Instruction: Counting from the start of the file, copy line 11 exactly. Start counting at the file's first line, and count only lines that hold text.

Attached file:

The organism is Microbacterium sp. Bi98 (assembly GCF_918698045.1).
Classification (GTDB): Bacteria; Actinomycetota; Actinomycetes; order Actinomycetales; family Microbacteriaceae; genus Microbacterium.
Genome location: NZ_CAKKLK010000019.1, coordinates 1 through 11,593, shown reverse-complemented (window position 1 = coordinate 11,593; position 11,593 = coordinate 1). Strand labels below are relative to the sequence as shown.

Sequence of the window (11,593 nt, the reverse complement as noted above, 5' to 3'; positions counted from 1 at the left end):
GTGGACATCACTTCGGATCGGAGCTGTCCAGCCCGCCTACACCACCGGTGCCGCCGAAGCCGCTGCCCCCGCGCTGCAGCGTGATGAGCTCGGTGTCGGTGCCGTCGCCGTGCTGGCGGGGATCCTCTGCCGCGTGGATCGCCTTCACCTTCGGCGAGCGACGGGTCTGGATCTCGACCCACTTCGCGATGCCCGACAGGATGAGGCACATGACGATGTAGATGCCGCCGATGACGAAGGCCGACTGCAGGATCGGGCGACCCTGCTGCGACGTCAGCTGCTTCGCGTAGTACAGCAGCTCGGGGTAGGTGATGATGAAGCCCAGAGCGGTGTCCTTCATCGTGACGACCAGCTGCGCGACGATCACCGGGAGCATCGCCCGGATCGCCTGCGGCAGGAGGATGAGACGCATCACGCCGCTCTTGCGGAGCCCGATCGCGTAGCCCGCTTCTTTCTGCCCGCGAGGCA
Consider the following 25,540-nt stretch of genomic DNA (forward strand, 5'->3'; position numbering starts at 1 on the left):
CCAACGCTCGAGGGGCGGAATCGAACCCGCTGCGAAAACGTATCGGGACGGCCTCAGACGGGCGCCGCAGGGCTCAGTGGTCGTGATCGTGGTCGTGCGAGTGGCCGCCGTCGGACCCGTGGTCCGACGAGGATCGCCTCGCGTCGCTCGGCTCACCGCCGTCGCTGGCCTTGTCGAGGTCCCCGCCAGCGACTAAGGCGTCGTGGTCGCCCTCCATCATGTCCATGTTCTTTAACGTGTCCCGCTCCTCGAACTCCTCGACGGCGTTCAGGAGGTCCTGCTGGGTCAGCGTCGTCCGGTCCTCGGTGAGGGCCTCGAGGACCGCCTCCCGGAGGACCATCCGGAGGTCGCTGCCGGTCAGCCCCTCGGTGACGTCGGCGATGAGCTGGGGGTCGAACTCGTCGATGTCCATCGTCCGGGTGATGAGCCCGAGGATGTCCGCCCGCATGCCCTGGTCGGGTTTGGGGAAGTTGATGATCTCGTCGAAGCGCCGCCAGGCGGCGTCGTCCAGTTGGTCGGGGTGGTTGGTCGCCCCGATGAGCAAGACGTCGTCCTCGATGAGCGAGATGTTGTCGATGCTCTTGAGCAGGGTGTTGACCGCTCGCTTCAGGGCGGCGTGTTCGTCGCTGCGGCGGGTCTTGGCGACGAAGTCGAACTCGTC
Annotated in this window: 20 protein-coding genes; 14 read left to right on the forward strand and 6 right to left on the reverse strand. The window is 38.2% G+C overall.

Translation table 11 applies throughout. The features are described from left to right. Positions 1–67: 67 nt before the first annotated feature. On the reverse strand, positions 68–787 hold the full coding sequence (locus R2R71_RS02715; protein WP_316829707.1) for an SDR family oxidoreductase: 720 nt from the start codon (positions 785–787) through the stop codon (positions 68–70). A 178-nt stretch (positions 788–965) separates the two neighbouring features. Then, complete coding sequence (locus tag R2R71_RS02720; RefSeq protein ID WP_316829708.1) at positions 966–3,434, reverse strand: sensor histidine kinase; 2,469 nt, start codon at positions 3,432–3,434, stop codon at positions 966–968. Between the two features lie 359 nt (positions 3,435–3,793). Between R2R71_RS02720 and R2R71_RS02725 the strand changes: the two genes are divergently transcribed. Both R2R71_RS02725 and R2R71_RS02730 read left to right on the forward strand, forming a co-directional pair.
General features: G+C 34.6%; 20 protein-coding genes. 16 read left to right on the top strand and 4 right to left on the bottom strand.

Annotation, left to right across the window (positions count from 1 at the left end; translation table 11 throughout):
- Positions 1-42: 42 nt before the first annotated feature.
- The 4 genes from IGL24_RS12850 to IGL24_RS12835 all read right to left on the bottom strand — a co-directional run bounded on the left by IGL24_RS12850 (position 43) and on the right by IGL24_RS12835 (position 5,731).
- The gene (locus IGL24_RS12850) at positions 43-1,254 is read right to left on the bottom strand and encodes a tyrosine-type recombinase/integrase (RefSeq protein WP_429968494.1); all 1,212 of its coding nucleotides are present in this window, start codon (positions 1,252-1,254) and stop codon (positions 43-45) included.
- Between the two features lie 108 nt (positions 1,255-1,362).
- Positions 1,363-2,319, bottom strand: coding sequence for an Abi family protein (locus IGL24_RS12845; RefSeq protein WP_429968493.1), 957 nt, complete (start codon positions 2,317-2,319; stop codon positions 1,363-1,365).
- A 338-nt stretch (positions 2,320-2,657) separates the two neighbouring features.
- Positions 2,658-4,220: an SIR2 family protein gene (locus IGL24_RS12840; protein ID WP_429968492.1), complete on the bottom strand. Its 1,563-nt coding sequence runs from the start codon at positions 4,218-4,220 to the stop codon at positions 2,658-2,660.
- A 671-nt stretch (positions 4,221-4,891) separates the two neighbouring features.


Annotation, left to right across the window (positions count from 1 at the left end; translation table 11 throughout):